Thomas Jefferrey, Son of William Jefferrey, Born April 8 and Baptized May 6 168(?)


Elizabeth Jefferrey, Daughter of William Jefferrey, Born Jan 17 and Baptized Jan 27 1682


                          Mary Jefferrey, Daughter of William Jefferrey, Born March 11 1682-3 and Baptized April 9 1683


John Jefferrey, Son of William Jefferrey, Born Sept 20 and Baptized October 12 1685


                          Richard Jefferrey, Son of William Jefferrey, Born December 30 and Baptized January 22 1687-8


                          Francis Jefferrey, Son of William Jefferrey, Born January 31 and Baptized February 7 1690


                          James Jefferrey, Son of.William Jefferrey, Born January 4 and Baptized January 7 1692-3


                          Jane Jefferrey, Daughter of William Jefferrey, Born August 10 and Baptized September 15 1694               


                          Hannah Jefferrey, Daughter of William Jefferrey, Born November 2 and Bantized November 24 1696


                          James Jefferrey, Son of William Jefferrey, Born November 29 and Baptized December 12 1698


                          Joseph Jefferrey, Son of William Jefferrey, Born November 12 and Baptized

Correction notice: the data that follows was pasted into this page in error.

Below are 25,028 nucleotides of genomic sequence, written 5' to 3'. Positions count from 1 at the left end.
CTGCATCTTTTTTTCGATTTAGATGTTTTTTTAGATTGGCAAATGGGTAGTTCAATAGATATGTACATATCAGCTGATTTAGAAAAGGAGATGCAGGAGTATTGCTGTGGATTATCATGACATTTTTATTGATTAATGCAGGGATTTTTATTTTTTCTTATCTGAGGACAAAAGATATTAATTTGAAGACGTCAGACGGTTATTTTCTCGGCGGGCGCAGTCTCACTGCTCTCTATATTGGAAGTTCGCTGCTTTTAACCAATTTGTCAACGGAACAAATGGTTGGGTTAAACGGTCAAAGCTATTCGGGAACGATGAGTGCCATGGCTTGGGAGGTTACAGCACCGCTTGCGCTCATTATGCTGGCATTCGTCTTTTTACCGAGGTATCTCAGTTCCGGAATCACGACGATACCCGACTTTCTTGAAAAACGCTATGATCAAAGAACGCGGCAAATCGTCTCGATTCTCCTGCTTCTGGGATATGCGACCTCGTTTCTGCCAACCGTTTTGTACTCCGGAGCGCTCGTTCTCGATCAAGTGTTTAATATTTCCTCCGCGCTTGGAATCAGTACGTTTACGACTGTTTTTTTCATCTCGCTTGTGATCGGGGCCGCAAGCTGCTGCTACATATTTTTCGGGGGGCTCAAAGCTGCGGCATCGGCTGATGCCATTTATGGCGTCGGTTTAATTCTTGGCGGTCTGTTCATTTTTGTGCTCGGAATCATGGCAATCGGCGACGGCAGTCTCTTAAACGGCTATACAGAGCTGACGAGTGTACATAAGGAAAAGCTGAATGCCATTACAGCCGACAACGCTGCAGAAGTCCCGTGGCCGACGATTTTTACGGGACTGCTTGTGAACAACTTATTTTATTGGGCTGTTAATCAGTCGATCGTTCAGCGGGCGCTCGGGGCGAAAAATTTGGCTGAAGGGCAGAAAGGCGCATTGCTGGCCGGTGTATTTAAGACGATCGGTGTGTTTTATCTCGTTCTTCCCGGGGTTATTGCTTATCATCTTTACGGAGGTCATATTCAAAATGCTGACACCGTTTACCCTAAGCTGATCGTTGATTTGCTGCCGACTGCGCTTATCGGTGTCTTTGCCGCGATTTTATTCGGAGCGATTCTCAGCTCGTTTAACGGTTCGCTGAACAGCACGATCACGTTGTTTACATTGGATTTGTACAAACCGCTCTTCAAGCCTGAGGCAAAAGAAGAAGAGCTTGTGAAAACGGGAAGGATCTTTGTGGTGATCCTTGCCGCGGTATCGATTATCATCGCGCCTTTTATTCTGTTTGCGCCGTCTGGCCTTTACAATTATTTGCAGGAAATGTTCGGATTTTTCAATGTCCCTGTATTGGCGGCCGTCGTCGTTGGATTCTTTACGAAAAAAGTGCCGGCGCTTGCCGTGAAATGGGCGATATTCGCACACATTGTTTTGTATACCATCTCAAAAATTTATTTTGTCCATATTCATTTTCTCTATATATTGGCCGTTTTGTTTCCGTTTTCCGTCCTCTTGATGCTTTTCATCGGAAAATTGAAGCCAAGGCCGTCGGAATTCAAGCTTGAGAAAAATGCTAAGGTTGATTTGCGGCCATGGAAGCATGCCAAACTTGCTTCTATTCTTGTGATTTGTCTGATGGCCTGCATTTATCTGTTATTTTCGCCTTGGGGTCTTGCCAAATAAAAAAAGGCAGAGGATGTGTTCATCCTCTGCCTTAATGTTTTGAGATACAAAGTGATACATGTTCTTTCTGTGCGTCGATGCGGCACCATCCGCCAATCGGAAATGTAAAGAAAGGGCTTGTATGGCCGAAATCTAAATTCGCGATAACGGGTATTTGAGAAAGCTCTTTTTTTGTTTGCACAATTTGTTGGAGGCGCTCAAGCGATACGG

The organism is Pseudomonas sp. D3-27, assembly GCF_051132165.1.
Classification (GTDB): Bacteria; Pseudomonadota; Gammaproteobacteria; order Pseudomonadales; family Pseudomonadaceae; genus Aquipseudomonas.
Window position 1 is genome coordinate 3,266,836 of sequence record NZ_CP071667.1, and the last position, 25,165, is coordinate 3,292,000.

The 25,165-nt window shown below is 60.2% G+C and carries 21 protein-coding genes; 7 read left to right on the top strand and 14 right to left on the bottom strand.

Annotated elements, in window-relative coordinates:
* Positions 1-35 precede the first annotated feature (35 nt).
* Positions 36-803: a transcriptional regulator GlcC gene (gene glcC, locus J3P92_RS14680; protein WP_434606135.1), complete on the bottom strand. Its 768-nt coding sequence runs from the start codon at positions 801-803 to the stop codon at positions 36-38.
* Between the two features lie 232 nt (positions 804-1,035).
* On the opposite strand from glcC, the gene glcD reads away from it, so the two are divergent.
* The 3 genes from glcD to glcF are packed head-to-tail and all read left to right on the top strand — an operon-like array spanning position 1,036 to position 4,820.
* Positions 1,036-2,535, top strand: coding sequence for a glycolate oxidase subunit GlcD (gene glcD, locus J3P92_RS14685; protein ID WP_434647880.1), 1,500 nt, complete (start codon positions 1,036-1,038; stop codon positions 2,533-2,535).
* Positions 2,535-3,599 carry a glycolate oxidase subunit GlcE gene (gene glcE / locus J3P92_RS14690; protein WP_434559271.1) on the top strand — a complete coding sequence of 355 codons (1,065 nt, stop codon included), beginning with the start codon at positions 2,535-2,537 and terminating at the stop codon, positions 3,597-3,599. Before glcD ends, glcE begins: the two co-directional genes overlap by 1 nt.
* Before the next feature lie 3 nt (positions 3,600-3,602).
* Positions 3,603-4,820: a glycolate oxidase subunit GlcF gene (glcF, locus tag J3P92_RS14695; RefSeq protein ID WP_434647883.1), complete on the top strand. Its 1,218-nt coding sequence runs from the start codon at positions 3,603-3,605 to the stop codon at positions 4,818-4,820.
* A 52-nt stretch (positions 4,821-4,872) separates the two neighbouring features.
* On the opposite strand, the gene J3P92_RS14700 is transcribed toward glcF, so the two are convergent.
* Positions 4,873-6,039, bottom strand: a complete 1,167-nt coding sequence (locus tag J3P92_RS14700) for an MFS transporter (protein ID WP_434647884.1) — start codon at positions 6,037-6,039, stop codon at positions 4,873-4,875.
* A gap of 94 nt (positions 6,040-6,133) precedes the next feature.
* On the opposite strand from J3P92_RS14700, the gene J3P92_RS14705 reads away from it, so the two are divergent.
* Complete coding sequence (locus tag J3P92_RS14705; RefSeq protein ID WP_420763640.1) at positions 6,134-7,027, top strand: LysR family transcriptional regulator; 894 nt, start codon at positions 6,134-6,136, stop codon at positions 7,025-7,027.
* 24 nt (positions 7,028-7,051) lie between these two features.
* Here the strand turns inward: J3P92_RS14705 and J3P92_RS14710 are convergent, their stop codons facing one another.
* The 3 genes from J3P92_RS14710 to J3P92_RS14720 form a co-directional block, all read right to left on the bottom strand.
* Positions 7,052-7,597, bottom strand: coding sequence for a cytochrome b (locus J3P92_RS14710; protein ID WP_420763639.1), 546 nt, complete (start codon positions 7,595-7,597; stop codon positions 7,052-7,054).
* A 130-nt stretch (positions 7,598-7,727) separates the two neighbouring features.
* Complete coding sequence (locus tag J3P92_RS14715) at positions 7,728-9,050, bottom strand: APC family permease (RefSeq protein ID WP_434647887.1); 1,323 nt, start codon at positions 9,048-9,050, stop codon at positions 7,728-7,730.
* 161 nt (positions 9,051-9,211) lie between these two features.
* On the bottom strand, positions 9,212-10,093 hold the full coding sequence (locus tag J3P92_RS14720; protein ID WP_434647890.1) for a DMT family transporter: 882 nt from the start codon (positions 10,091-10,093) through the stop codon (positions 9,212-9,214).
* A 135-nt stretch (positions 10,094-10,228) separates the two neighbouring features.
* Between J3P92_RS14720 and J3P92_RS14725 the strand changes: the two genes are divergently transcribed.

December 29 1700


                          Abraham Jefferrey, Son of William Jefferrey, Born May 31 1703


                          Sarah Jefferrey, Daughter of William Jefferrey, Born May 31 1703 both at a Birth


                          Abraham Jefferrey, Son of William Jefferrey, Born December 8 and Baptized

                          October 1 1705


                          Ann Jefferrey, Daughter of William Jefferrey, Born November 19 and Baptized November 21 1707


                          Ruth Jefferrey, Daughter of William Jefferrey, Born October 29 and Baptized

                          November 22 1710


                          Jefferrey, Wife of Francis Jefferrey, died Sept 1738